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Washington: A Life

by Ron Chernow

Other authors: See the other authors section.

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2,057655,428 (4.37)72
In "Washington : a Life" celebrated biographer Ron Chernow provides a richly nuanced portrait of the father of our nation, dashing forever the stereotype of a stolid, unemotional man, and revealing an astute and surprising portrait of a canny political genius who knew how to inspire people.
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» See also 72 mentions

Showing 1-5 of 65 (next | show all)
This must be the longest book I've ever read.

A stunningly in depth chronicle of the first u.s. president which examines every aspect of his life in compiling a full profile of this mythical figure. I feel rather like I could psychoanalyze him frankly, that's how much this book seems to get inside his head. By the end though, I was rather wishing he would just die already; easily a hundred pages could have been excised from this weighty tome without effecting it's quality in the slightest.
  fionaanne | Dec 6, 2019 |
Exhaustively researched and very detailed history of our first US president. Chernow doesn't want you to miss anything, so you get it all in a little over 800 pages. So, this book is for a serious presidential scholar, or at least a rapidly curious fan of our first president. If you are one of those, you will get satisfaction for your efforts! ( )
  Pieter_Cramerus | Nov 22, 2019 |
Ron Chernow may be the greatest historical biographer writing today, this side of Robert Caro. Recent Washington biographies of GW have inched their way toward bringing him back from iconism to humanity, and this one completes the job. It does a fantastic job of showing how a man can become iconic--and deservedly--while still evincing the foibles we all share. Amid the Life is a satisfying recounting of the birth of our nation, ushered in by an amazing group of statesmen and soldiers made great in no small part by the times, and by the roles thrust upon them. This story also fully limns the tale of Washington as an English gentlemen cum Southern plantation slaveowner, including the economic, social, and personal pressures of that role. A rich and full biography, beautifully wrought. ( )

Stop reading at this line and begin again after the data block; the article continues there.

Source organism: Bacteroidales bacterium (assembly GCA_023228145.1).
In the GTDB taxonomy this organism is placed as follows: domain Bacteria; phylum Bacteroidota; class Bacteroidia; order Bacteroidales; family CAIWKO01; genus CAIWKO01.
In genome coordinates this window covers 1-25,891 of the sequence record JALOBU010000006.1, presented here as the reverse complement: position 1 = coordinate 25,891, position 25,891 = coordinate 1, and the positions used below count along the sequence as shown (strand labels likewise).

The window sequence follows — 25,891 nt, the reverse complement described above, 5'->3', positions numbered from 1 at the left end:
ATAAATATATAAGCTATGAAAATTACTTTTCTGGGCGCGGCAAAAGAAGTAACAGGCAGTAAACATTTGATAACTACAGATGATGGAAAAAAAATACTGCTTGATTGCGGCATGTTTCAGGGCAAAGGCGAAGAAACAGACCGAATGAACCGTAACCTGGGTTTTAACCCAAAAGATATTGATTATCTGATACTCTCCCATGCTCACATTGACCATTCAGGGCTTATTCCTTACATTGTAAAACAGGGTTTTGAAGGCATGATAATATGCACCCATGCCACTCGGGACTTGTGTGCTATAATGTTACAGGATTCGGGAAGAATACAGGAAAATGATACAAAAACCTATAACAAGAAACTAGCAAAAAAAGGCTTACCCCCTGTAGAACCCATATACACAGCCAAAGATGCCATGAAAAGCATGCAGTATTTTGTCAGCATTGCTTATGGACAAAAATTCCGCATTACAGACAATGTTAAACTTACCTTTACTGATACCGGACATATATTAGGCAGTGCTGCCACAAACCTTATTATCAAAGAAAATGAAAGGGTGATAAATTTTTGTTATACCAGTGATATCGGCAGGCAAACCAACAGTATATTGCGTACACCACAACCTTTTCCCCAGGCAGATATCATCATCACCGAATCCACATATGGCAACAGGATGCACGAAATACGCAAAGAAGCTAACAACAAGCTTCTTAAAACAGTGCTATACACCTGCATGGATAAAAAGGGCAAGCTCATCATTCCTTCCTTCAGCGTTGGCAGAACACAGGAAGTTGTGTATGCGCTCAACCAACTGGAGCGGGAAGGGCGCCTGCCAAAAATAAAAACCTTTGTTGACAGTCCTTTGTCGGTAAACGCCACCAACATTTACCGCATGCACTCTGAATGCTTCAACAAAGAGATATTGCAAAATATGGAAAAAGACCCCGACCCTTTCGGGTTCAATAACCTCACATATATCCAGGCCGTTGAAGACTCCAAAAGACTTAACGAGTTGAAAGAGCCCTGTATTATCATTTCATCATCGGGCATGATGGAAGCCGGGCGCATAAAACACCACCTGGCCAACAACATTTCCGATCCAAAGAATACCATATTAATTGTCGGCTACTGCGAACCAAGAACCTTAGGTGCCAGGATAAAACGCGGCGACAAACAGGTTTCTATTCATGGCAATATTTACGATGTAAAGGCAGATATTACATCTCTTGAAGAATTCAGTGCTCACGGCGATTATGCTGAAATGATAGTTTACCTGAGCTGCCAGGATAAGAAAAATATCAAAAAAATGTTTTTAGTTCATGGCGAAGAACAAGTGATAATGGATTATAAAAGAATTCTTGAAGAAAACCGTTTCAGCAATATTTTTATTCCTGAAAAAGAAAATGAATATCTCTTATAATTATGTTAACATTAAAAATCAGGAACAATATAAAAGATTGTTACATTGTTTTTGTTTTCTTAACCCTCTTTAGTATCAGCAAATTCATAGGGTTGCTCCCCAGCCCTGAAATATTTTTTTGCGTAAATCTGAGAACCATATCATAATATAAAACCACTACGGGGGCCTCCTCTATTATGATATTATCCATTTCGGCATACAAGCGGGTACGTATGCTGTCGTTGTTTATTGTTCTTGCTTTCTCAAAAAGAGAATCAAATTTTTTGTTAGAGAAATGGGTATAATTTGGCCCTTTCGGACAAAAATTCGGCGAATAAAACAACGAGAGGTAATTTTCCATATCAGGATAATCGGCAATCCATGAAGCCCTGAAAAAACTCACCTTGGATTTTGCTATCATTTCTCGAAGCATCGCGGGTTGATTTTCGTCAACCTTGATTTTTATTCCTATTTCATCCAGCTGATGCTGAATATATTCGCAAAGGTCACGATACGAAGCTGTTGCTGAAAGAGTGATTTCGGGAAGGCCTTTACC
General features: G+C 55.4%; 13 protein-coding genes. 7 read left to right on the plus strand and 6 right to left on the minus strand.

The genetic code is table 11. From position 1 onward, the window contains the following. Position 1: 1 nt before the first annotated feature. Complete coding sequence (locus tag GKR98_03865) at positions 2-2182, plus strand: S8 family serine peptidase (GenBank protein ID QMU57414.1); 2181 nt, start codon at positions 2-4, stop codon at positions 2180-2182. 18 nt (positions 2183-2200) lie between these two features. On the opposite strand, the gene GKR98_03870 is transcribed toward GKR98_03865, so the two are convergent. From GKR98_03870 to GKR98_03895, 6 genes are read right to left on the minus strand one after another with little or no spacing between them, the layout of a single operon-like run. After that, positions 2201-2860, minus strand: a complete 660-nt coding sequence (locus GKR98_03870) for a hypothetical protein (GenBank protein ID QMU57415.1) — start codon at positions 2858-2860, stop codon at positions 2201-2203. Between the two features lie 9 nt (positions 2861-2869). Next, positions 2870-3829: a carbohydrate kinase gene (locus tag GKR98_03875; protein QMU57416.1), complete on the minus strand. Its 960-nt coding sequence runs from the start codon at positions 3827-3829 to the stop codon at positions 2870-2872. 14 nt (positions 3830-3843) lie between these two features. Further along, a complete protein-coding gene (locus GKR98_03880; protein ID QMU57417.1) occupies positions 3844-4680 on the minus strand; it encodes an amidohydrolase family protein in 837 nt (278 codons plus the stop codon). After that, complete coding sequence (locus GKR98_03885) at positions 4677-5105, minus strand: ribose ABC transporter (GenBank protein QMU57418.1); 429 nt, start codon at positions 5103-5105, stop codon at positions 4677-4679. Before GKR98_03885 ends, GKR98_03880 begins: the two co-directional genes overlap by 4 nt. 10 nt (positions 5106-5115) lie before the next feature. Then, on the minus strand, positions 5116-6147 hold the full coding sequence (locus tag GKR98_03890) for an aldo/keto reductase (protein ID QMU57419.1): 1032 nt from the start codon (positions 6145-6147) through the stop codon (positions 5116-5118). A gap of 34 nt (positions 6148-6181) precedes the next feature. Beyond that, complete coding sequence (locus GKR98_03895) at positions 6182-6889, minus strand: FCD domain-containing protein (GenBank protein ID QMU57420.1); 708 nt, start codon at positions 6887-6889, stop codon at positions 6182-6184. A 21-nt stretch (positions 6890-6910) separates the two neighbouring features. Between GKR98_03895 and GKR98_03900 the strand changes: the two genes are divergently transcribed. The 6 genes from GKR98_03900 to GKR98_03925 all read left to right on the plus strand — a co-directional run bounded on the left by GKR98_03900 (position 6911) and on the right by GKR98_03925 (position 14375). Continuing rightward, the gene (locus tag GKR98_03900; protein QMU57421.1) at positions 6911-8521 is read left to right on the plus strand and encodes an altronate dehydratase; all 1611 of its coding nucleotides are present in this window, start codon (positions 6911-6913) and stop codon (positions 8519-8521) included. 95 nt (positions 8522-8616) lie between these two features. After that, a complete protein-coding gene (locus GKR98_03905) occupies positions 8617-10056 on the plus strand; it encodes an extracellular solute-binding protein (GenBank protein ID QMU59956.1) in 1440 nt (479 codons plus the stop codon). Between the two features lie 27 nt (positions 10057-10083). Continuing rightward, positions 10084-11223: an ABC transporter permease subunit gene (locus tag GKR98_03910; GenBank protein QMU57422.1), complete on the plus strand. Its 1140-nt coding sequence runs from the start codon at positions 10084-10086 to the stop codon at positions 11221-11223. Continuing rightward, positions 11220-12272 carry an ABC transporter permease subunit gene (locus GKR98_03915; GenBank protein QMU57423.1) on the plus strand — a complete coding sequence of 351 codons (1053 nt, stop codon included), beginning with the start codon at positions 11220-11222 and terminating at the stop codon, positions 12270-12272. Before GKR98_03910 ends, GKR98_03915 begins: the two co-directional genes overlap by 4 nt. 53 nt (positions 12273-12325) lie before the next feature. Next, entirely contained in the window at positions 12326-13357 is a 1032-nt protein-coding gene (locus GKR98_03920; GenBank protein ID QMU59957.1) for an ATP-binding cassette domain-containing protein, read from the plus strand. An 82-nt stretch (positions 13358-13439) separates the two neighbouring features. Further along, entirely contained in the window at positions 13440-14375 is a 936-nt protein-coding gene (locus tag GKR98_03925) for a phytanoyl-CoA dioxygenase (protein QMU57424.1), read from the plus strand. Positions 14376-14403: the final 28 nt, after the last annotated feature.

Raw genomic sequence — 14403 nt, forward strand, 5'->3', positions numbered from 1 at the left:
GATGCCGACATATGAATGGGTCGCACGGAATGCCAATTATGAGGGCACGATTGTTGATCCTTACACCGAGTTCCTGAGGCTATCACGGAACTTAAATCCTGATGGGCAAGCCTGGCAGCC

dbeveridge | Nov 8, 2019 |
This is a gem for American history buffs. Most of the laudatory reviews attached speak for me. It was a joy to read and the best of the Washington biographies I've read. ( )
  gburlingham | Sep 25, 2019 |
What can I say that hasn't already been written about this fantastic biography of George Washington? Ron Chernow's masterpiece on Washington is told extremely well and never drags. Don't let the book's length (800+ pages) scare you off--it's a very pleasurable read.

Another thing I truly appreciated about this book was its short chapters and frequent breaks. I hate to stop reading at the end of a paragraph and very much appreciate an author who provides multiple breaks throughout a chapter. Just more kudos, Mr. Chernow! ( )
  Jarratt | Mar 6, 2019 |
Showing 1-5 of 65 (next | show all)
At 900-odd densely packed pages, “Washington” can be arid at times. But it’s also deeply rewarding as a whole, and it does genuinely amplify and recast our perceptions of Washington’s importance.
 

» Add other authors (4 possible)

Author nameRoleType of authorWork?Status
Ron Chernowprimary authorall editionscalculated
Brick, ScottNarratorsecondary authorsome editionsconfirmed
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Simple truth is his best, his greatest eulogy.
- Abigail Adams, speaking of George Washington after his death
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To Valerie, in memoriam
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(Prelude) In March 1793 Gilbert Stuart crossed the North Atlantic for the express purpose of painting President George Washington, the supreme prize of the age for any ambitious portrait artist.
The crowded career of George Washington afforded him little leisure to indulge his vanity or gratify his curiosity by conducting genealogical research into his family.
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Penguin Australia

An edition of this book was published by Penguin Australia.

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